Featured Advocate: Bentley Johnson, Michigan League of Conservation Voters
Ann Arbor, MI
Michigan League of Conservation Voters is a nonpartisan political organization protecting land, air, and water. Their priorities include safe drinking water, healthy Great Lakes, clean air, good government, and parks and public land.
This interview was conducted on August 19, 2021. It has been lightly edited for clarity and brevity.
River Network (RN): To get started, can you give me a brief introduction to who you are, your role at Michigan League of Conservation Voters (Michigan LCV), and how you first got involved with drinking water issues?
Bentley Johnson (BJ): My name is Bentley Johnson and I’m the Federal Government Affairs Director, a new role to me and a new role at Michigan LCV. I was formerly the Senior Partnerships Manager. Michigan LCV is currently finalizing our next strategic plan, looking at the next few years. Given the importance of connecting local, state, and federal decisions by elected officials, by governments, it was clear to us that even though we are a statewide organization, that we need to have a presence, both at the local level in key communities as well as at the federal level. I was already handling some of the federal and national issues given my personal background, and so we just did a slight staffing readjustment to reflect that. Michigan LCV is a statewide organization so we’re mainly focused on decision makers at the state level from the governor to the Attorney General to the Secretary of State to all the executive branch agencies and of course the state legislature. We’re nonpartisan, but a political voice for Michigan’s land, air, and water, working on climate change, working on water issues. But we’ve seen in Michigan, water issues are very potent because of the amazing assets that we have, of course, and just the love that people from Michigan have for water, but also because of the crises we’ve had and that are ongoing and bring that into sharp focus for people and really make it a kitchen table issue. When you can’t trust the water that you have coming out of your tap or you have your water shut off or you are getting sick because of your water, that becomes more important than pretty much everything else and we’ve seen that.
We’ve really in the past few years doubled and tripled down on drinking water issues, even leading with that and meeting people where they are and where their concerns are and where their priorities are, and that opens up a lot of other issues. Water is so interwoven between climate change and land conservation and then even source water, and surface water, groundwater issues; drinking water is a great place to start, because we all need it, it’s a basic human need.
I would just say for me personally, I’ve worked for National Wildlife Federation, I’ve worked for Senator Gary Peters in DC, I’ve had a long history of working on water issues. I was the Great Lakes and Water Resources intern for National Wildlife Federation, helping to get registrations for the Healing Our Waters Great Lakes Conference and the lobby days and so that’s kind of where I got my start.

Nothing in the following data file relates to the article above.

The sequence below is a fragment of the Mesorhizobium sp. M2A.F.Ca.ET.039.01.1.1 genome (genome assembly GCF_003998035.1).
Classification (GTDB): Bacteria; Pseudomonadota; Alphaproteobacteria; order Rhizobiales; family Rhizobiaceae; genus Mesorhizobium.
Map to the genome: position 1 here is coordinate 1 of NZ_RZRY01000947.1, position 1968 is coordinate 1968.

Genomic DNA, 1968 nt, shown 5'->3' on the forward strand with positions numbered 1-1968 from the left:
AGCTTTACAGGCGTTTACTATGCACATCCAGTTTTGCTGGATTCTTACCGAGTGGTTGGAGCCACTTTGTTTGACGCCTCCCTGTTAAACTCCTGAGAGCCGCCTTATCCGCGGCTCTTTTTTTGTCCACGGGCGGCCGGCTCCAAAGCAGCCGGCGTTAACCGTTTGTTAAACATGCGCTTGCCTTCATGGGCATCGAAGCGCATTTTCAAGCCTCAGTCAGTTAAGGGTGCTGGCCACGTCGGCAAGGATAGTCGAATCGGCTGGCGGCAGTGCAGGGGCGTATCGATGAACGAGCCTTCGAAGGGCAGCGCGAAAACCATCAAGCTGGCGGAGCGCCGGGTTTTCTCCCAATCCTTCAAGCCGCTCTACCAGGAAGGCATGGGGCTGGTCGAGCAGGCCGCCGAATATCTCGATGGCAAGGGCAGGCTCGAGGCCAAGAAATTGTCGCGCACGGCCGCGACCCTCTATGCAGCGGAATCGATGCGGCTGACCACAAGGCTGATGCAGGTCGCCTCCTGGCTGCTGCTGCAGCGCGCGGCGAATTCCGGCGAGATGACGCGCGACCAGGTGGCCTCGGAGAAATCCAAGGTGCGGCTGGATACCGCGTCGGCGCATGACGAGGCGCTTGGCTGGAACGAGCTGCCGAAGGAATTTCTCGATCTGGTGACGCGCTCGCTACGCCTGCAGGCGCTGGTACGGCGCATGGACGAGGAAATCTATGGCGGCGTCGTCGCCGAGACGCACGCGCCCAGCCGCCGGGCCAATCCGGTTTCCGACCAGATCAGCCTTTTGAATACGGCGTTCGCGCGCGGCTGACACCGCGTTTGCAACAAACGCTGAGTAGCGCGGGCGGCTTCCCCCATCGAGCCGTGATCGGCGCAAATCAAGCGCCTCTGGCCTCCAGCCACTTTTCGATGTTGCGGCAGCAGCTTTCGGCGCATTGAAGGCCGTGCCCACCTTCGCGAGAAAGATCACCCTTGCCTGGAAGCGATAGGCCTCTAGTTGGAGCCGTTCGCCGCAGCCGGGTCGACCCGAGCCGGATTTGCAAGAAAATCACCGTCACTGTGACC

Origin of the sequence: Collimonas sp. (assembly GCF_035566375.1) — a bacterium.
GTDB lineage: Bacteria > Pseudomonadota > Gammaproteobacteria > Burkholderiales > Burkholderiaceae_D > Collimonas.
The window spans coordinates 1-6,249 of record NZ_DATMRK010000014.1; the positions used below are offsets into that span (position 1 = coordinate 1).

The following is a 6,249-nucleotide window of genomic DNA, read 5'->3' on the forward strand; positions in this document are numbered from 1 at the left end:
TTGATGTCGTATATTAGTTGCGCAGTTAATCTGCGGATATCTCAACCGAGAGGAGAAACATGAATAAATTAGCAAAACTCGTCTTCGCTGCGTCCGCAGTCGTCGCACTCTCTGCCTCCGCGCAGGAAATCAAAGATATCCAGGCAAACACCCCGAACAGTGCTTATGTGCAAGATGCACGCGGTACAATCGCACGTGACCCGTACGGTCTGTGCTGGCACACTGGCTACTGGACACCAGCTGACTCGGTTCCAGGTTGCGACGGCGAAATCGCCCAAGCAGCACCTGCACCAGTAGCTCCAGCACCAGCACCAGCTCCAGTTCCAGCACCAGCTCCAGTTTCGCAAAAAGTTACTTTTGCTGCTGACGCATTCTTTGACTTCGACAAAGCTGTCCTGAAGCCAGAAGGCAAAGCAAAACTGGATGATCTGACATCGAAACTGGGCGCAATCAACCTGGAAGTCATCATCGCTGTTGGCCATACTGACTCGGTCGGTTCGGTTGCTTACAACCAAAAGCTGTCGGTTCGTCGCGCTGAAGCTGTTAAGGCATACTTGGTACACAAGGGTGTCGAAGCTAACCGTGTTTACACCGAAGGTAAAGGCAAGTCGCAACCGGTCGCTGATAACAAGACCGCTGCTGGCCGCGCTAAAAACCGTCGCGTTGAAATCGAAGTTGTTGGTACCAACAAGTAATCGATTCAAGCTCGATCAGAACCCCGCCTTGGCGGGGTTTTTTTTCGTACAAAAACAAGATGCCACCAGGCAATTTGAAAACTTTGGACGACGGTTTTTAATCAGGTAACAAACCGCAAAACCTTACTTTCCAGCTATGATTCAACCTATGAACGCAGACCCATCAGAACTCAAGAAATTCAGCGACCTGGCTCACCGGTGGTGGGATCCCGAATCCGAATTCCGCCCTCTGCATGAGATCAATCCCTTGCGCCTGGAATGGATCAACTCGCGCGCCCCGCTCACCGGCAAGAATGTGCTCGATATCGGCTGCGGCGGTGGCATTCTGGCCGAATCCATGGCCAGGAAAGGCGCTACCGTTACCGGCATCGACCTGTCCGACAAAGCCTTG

What really got me wanting to focus on drinking water issues in Michigan was working for Senator Peters during the Flint water crisis. He became a senator in 2015 and that’s when I joined the staff and that’s when the Flint water crisis really came into more of the public eye, a little later that year. That’s really what still, in many ways, drives me today, is working on the Flint water crisis and wanting to address that problem and then prevent it from happening in other communities.
RN: There are many facets related to clean drinking water, including issues of access, quality, affordability, and safety. Where do you focus your work?
BJ: For Michigan LCV and our sister organization—I should say that Michigan LCV is the main organization, a 501 C4, we have a sister organization Michigan LCV Education Fund. Those are two separate organizations, but they work closely together and most staff work for both organizations.
[At these organizations,] we really take the focus of, you have to create the overall public demand for clean drinking water in order to get decision makers to act, that drives a lot of it. Related to that, I think, of course, we are the ‘conservation voters’ and so elections and getting the right decision makers in office and holding them accountable, really drives a lot of our work. While we have considerable policy expertise on staff, in a lot of ways we do look to partners and we love to work with partners who are those experts or who are those community members on the ground experiencing impacts and know oftentimes what the best solutions are.
We’re trying to work together with them. But using our power in lots of different ways to find candidates to run for office, educating them on the issues, helping elect our champions and our strongest candidates, and then, once they’re in office, really holding all candidates accountable and explaining to the public their voting record and their actions and who’s doing a great job, who’s not, and when there are key moments to make your voice heard, for a vote or another type of action. That’s kind of our philosophy of change.